One group discussion included an examination of terms used to address this entire subject matter. Included in descriptive words were global service learning, international service learning, global initiatives, mission trips, community outreach, community impact programs, international volunteer programs, enrichment programs and domestic and international initiatives. Connotations and biases included in different terms were shared, but no final consensus on a “best” descriptive term was reached. Hopefully, a broader understanding of others’ perspectives was met. 

“Financing and Sustainability in Your Program,” a breakout session led by Stuart Hirsch, D.D.S., from NYU, was well attended. Dr. Hirsch discussed financial needs to run school GSL programs as well as methods to look for non-university money sources, such as corporate and alumni approaches or scholarship, gifting and unique socially responsible partnerships. He also shared how and where he “tells the story” to keep people involved and allow others to understand the challenges.

Another well-attended session addressed “Legal, Insurance, Security & Risk Management.” Together, Mike Leibowitz and Will Huser from NYU discussed how they support the GSL program from a university perspective. In a pre-meeting survey, this group of concerns were indicated as a significant interest. In a 2016 report from the American Dental Association Foundation addressing this, multiple people responded that their university did not have GSL programs due to concern over security, insurance or other risk management. While many attendees did have support from their universities similar to that discussed by Leibowitz and Huser, other attendees gained insight on how this process may be presented to their respective university support systems. 

“Impact, Evaluation & Research” facilitated by Jenny Park, M.P.H., from NYU had participants discussing output data, monitoring versus evaluating, pre- and post-trip surveys and continuity of patient data. In addition, consent forms for minors were discussed along with photo image policies. Program impact definitions varied by school while some admitted that project and exit strategies are not always well defined. 

Eve Cuny, M.S., from University of the Pacific led a session on “Field Operations for Clinical Programs: Site Logistics, Protocols, Infection Control, Equipment & Supplies.” She shared her experiences at organizing and overseeing programs at UoP, but also from her leadership with the Organization for Safety, Asepsis and Prevention (OSAP). “Program Design and Logistics” was addressed by Rachel Hill, M.P.H., from NYU.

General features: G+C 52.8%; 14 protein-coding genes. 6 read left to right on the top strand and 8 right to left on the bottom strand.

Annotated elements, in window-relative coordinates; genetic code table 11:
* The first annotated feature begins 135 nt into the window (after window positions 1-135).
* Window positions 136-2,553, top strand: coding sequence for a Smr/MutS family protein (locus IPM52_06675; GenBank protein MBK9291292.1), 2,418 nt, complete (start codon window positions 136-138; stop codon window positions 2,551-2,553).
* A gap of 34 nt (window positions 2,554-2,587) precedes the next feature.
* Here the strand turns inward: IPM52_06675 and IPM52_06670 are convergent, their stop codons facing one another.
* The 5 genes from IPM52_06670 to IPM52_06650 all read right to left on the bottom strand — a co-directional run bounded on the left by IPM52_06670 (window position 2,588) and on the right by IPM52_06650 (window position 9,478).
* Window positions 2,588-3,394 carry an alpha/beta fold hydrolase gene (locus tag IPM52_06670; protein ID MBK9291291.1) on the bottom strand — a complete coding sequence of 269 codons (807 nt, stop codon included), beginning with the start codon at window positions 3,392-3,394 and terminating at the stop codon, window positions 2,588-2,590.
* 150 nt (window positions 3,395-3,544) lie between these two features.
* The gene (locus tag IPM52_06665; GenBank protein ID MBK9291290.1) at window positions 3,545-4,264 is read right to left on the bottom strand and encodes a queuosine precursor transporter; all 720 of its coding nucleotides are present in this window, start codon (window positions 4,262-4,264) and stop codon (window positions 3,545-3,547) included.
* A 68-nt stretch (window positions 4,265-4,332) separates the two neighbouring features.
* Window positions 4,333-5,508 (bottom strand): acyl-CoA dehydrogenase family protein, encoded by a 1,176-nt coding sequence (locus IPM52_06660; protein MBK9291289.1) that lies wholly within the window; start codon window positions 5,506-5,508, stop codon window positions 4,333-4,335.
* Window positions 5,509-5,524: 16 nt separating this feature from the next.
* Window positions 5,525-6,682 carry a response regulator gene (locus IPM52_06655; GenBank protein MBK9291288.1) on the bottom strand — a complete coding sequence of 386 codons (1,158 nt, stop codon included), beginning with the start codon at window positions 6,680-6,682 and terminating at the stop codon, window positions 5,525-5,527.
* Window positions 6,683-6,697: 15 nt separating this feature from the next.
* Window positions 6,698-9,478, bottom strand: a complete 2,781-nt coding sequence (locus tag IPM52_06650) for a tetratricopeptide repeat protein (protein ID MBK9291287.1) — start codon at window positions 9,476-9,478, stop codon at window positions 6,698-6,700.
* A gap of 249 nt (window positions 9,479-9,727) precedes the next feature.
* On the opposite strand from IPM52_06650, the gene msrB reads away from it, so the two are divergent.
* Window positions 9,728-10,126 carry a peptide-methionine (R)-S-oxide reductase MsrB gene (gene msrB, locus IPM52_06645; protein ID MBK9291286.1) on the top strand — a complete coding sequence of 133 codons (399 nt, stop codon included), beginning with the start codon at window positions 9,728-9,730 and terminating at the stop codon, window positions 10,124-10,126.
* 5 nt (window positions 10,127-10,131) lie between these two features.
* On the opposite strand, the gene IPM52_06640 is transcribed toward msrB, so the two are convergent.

On Friday morning, other sessions offered included “Participant Roles and Oversight for an Effective Team” by Carmen Dielman, D.H.Sc., LDH, from Indiana University, South Bend, and “Developing Partnerships to ensure success” by Elizabeth Shick, D.D.S., M.P.H., from University of Colorado. Each facilitator brought their personal experiences to their group, yet they allowed the group discussion to move the conversations within their intended subjects. With intention, the sessions allowed each participant to hear perspectives in areas of their interest, discover alternate ways to address similar challenges, meet people who shared common passions and make friends that will allow future networking. 

The final day closed with a full group wrap-up and closing remarks by Dr. Seymour. During the wrap-up, it was proposed that, if interest exists, another meeting like this should be organized soon. As this meeting addressed university faculty perspectives and suggested finding common best practices that might be first set by academia, a subsequent meeting might invite faculty from outside of the United States, NGO representatives and/or other interested parties. In the meantime, email threads between participants can discuss ethical standards, collaborations between sharing hosts or locations, mentoring between experienced and first-time programs, experience using equipment or supplies, financing ideas or insurance research. Dr. Seymour closed by coming full circle with her story of trying to do good but learning that doing good was a difficult target to aim for. She included the popularly quoted Steve Jobs piece, “The Crazy Ones,” which finishes with, “Because the ones who are crazy enough to think they can change the world are the ones who do.” A toast to the crazy ones!

Courtesy of Dr. Jeffrey Steele, D.D.S., Indiana University School of Dentistry


Published on Feb. 12, 2020